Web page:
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|Wikispecies has information related to: Dendrobranchiata|
Prawns are shrimp–like crustaceans, belonging to the sub-order Dendrobranchiata .
Prawns are distinguished from the superficially similar shrimp by the gill structure which is branching in prawns (hence the name, dendro=“tree”; branchia=“gill”), but is lamellar in shrimp. The sister taxon to Dendrobranchiata is Pleocyemata, which contains all the true shrimp, crabs, lobsters, etc.
The largest prawn is commonly called the giant tiger prawn, which can weigh up to 650 g (23 ounces).
Commercial and culinary use
As used in commercial farming and fishery, the terms shrimp and prawn are generally used interchangeably. In European countries, particularly the United Kingdom, the word “prawns” is more commonly on menus than the term “shrimp”, which is used more often in North America. The term “prawn” is also loosely used to describe any large shrimp, especially those that come 15 (or fewer) to the pound (also called “jumbo shrimp”). Australia and other Commonwealth countries follow this European/British use to an even greater extent, using the word “prawn” almost exclusively. ( Paul Hogan’s use of the phrase “I'll slip an extra shrimp on the barbie for you” in a television advertisement was intended to make what he was saying easier for his American audience to understand, and was thus a deliberate distortion of what an Australian would typically say.) In Spain, gambas al ajillo (translated to garlic prawns) is a popular dish with both the locals and tourists. Traditionally, gambas al ajillo and other tapas are served in earthenware ramekins or cazuelas de barro in Spanish. In South Asia and Southeast Asia, prawn curry is a very popular dish.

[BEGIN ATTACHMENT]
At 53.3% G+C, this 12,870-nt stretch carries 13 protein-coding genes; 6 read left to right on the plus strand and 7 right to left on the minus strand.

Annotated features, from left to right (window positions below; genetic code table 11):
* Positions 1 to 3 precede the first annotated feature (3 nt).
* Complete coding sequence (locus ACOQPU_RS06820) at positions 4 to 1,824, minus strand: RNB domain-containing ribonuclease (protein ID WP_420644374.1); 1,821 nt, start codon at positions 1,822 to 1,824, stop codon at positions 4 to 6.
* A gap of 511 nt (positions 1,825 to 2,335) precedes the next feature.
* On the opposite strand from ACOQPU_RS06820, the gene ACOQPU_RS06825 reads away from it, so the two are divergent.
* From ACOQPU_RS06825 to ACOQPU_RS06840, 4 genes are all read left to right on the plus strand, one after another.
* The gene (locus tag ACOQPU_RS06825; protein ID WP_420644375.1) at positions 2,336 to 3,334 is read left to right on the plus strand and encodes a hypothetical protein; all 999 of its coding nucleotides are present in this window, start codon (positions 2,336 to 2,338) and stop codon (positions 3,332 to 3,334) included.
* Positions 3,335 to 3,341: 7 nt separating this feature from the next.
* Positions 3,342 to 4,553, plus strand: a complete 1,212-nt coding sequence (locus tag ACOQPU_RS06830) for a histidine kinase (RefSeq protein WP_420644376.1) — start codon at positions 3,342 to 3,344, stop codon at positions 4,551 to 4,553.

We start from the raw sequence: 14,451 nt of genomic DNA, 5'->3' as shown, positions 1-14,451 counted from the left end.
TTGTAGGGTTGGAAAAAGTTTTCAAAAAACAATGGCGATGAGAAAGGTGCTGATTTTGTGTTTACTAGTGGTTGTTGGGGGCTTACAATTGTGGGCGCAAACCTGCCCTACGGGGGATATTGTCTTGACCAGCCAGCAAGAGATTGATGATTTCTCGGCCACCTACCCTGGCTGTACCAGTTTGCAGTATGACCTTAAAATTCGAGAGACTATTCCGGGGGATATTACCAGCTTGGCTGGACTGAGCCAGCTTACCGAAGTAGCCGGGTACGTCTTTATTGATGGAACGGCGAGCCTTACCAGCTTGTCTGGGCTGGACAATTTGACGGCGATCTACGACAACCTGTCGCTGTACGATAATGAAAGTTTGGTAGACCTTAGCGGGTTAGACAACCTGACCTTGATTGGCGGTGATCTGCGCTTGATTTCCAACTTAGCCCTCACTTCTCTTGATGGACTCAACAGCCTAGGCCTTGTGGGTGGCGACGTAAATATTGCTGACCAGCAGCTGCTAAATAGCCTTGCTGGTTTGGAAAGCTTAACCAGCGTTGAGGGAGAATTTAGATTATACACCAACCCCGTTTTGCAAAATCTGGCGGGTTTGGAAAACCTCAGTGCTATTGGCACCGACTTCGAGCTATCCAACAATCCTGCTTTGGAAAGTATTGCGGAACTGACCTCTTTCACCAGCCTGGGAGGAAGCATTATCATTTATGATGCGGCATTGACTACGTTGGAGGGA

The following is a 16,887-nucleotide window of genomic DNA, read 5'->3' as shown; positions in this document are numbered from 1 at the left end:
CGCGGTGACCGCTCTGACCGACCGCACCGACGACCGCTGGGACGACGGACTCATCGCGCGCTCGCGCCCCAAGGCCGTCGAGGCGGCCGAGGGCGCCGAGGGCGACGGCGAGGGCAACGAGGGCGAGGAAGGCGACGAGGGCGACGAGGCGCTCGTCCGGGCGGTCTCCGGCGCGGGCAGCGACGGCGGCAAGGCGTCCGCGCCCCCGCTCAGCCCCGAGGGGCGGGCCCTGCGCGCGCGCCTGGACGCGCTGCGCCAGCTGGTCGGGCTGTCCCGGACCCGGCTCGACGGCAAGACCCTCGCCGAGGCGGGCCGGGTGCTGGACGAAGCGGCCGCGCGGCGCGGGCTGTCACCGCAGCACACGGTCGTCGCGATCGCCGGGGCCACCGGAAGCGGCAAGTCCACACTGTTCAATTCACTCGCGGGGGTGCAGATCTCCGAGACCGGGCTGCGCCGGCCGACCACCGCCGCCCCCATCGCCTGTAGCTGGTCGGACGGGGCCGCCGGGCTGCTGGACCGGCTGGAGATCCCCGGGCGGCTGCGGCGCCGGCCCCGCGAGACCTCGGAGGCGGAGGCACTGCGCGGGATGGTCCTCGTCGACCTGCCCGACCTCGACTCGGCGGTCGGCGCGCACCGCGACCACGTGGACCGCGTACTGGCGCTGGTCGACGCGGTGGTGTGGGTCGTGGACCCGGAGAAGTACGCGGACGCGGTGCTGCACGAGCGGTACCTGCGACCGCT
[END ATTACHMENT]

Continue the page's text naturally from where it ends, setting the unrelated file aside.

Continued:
In various forms of English, the name “prawn” is often applied to shrimp as well, generally the larger species, such as Leander serratus. In the United States, according to the 1911 Encyclopædia Britannica, the word “prawn” usually indicates a freshwater shrimp or prawn. In Middle English, the word “prawn” is recorded as prayne or prane; no cognate form can be found in any other language. It has often been connected to the Latin perna, a ham-shaped shellfish, but this is due to an old scholarly error that connected perna and parnocchie with prawne-fishes or shrimps. In fact, the Old Italian perna and pernocchia meant a shellfish that yielded nacre, or mother-of-pearl.